Today's punk rock has been broken into sub-sub-sub-genres like blackened grindcore, post-emo skramz and reverse-anarcho-alt-garage-neo-cowpunk. Each of these obscure genres place walls between themselves and everyone else. However, there was a brief moment in time (mostly) in the UK in the early â??80s, where non-pop music was simply non-pop music. It was entirely possible to hear the Smiths, Bauhaus, Gary Numan, Joy Divison, Gang of Four, Killing Joke, New Order and A Flock of Seagulls all spinning at the same club.
Yes, that's right, A Flock of Seagulls, a victim and a beneficiary to their own marketing. Numerous Adam Sandler movies and Grand Theft Auto games have, in part, painted A Flock of Seagulls as the archetypical cheesy â??80s pop synth band. That's not to say that the band shied away from accepting the neon-yellow, plastic scepter accompanying the role. Indeed, the band released numerous compilations playing up the white polyester blazers and hairspray imagery of the mid â??80s. So, if the band are set to receive musical accompaniment to back the tale of their historical placement, surely the instrument used is a violin no larger than a thimble.
But from a critical standpoint, it's a shame because the group's self-titled debut is far more in the realm of post-punk and early experimental electronica than that of Jordache and plastic earrings.
The album opens with "Modern Love is Automatic." A cold rushing wind blows across the speakers before a Berlin-ish synth line descends. An aggressive, but sturdy drum and bass line march forward, not dissimilar to Joy Division's early programmed-music experiments. Finally, vocalist Mike Score sings in a restrained, robotic voice, lamenting that in the modern (â??80s) age, emotions are as much driven by marketing and corporate interests as they are true affection. Certainly, such a sentiment is more inline with Zounds than Kajagoogoo.
Likewise, "Modern Love is Automatic" could have been slipped into a mid-period Bauhaus album and no one would have been the wiser. Score somewhat mimics the ghostly wail of Peter Murphy while gothic, intricate guitar work floats in the background. Much like Murphy, Score laments the loss of a love and vows to hold true for all time, giving the slightest of nods towards vampirism - something only a young man could sing and get away with. The song closes with multi-tracked wailing which has, in time, become the stock vocal effect of goth albums.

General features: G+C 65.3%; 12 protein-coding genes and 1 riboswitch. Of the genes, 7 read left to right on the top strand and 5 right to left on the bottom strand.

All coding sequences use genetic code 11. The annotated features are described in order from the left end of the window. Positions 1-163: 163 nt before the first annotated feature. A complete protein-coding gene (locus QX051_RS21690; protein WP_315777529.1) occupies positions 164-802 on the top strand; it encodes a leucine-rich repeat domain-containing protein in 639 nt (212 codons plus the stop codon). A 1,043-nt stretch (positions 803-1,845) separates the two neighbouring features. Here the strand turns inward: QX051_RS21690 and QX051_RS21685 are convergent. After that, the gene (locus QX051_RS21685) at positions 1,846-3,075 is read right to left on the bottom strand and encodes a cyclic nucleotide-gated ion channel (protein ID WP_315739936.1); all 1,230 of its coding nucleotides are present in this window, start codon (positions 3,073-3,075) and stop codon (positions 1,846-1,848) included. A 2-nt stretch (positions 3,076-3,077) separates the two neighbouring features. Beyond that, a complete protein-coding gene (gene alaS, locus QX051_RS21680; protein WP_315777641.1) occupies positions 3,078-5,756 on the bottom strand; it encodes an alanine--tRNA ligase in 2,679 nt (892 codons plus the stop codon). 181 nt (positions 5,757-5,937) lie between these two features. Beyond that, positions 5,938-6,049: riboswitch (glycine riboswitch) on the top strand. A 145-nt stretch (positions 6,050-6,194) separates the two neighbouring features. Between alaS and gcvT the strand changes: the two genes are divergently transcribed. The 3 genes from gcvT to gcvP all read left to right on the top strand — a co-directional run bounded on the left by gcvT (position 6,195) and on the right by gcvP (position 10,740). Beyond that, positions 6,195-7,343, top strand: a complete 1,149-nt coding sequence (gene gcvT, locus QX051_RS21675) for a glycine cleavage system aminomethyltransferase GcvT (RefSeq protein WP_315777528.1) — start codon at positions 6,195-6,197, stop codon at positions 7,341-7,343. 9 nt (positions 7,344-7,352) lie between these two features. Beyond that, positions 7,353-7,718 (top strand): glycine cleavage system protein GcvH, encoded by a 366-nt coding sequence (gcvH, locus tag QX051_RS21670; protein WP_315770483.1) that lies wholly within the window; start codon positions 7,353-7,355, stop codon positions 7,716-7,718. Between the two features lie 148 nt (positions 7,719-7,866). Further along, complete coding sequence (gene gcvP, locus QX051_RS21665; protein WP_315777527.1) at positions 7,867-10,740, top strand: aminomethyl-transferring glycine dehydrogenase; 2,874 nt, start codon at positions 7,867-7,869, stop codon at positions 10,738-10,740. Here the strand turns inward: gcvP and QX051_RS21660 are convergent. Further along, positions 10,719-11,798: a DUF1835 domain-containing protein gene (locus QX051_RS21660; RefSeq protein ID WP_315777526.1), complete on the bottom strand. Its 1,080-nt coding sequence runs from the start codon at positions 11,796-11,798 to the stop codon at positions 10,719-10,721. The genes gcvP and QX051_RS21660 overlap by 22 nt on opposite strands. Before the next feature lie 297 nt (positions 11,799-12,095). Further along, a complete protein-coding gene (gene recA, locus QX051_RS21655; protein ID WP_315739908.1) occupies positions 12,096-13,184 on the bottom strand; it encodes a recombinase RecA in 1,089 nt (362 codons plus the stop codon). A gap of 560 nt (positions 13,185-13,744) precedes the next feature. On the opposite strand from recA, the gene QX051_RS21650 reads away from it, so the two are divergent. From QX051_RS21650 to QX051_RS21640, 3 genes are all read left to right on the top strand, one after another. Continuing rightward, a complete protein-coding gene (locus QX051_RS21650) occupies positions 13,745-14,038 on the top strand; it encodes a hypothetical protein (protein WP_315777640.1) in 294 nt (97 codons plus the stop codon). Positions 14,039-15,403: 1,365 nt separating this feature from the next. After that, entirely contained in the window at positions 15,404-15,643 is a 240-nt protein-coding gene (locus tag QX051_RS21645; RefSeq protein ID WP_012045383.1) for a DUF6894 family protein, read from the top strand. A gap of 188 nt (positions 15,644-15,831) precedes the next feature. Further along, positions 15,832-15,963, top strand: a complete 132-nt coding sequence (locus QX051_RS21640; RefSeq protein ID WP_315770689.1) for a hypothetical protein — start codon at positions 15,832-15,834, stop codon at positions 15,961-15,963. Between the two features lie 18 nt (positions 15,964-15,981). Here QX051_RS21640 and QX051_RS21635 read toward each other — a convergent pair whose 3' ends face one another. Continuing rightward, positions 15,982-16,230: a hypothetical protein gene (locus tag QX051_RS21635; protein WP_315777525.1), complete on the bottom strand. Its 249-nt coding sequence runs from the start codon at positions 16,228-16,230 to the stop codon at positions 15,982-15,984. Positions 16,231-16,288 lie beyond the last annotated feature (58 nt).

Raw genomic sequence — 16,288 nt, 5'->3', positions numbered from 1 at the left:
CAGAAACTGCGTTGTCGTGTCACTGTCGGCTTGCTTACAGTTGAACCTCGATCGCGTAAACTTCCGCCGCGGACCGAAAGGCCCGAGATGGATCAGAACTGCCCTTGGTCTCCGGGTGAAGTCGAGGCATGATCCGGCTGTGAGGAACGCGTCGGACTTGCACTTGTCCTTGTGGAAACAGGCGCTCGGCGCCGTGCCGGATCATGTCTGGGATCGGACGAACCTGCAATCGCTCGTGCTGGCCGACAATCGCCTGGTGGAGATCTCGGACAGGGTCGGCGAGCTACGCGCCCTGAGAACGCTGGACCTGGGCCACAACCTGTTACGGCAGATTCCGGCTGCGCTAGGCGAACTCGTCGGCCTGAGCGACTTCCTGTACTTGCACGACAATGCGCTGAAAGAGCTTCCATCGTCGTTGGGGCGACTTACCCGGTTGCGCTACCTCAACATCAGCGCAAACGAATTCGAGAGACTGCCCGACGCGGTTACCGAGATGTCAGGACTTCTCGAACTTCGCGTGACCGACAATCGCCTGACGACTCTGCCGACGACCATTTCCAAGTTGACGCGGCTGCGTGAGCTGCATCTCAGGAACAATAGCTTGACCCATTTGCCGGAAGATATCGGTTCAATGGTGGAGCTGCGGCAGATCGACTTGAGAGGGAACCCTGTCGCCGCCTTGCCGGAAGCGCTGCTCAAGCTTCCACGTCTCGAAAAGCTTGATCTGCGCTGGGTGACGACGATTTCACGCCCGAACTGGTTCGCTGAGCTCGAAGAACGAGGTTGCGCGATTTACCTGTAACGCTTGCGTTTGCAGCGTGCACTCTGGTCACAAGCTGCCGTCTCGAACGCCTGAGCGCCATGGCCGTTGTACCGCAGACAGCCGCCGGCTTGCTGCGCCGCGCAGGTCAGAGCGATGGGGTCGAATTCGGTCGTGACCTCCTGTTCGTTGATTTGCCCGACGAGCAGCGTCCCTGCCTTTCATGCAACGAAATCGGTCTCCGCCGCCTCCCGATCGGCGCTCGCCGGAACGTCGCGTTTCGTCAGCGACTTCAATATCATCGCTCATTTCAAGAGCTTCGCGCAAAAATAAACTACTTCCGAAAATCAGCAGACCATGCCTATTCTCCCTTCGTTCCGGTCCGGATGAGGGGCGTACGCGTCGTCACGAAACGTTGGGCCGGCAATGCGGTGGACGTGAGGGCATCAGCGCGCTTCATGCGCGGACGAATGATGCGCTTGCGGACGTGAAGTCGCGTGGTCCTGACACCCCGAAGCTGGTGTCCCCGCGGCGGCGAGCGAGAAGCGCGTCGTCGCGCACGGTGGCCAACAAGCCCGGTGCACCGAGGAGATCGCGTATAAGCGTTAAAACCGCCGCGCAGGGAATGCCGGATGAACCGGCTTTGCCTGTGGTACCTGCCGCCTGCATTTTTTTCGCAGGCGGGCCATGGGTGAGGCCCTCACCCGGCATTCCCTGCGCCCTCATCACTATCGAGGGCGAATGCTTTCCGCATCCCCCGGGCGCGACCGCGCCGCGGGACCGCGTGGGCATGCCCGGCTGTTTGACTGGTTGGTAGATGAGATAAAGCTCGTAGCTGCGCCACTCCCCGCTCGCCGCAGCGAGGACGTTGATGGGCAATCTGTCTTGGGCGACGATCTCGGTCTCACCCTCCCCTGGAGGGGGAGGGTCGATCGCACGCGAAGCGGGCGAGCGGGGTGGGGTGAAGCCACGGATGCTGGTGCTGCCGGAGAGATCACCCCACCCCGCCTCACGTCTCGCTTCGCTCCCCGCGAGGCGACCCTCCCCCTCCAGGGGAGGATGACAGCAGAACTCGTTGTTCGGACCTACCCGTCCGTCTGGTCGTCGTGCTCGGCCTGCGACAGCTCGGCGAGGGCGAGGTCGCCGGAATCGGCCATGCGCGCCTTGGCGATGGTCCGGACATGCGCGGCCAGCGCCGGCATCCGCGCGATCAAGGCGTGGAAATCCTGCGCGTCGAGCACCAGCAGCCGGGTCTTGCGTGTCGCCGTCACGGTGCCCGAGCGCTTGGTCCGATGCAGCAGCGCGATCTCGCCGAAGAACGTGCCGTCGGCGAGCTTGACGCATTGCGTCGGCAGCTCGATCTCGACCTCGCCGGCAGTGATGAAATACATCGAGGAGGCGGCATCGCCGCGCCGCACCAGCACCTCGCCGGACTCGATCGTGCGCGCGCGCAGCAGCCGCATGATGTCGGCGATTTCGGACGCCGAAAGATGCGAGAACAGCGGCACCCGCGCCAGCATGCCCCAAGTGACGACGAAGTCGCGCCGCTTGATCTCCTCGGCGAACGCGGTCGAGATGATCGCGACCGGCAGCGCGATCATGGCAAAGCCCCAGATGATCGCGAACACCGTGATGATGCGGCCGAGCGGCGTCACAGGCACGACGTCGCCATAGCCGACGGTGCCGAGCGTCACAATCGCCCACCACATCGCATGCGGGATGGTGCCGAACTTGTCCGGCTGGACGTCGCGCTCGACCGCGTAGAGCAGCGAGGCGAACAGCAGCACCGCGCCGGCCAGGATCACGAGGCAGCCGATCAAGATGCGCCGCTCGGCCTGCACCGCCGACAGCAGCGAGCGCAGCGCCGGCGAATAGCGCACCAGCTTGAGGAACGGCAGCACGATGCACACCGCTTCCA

The album's true masterpiece and darkest cut is "Standing in the Doorway." A Kraftwerkian pulsation starts the piece as the sounds of a machine blip and beep. Then suddenly, a thunderous snap cuts off the machinery and the song tears into what could be called a more punk Tubeway Army jam. As a sinister line creeps in the background, Score screams at an unidentified woman "Standing in the doorway, I can see you!" It's not clear if he's a stalker, or a husband come home too early, but his menace seems genuine. He says little else because really, that's the only threat he needs to make.
Even "I Ran," which is often thought of as thee song of the 80s, becomes a different creature when listened to in the context of its surrounding brothers. Where it has become a song used as the backdrop for cruising one's convertible along a shore line, in isolation, it is a much darker song. Opening with a minor chord synth rumble, the song then snaps forward and tells the tale of grasping for an idealized version of something and unable to grasp. Perhaps because the chorus is so catchy, rarely does the listener stick around for the end, where the guitars crumble before self-destructing in a violent din.
A Flock of Seagulls' first album isn't necessary a long lost punk classic. It's classic, of course, but not strictly punk, or even post-punk. But without question, it has elements of those genres and uses them to their greatest extent. Perhaps that's why this album is so threatening to modern music critique. Instead of giving a full chance to a multi-textured and clever combination of darker music, it's easier to focus on silly haircuts and file it away neatly in a drawer, mislabeled as it may be.
-The 2011 Cherry Records re-release of this album is the one to get as it boasts superior sound quality and some great bonus tracks.
-In an instance of cruel irony, thoroughly proving that the universe is ruled by an intelligent being with a Lovecraftian-sense of humor, Mike Score is now entirely bald.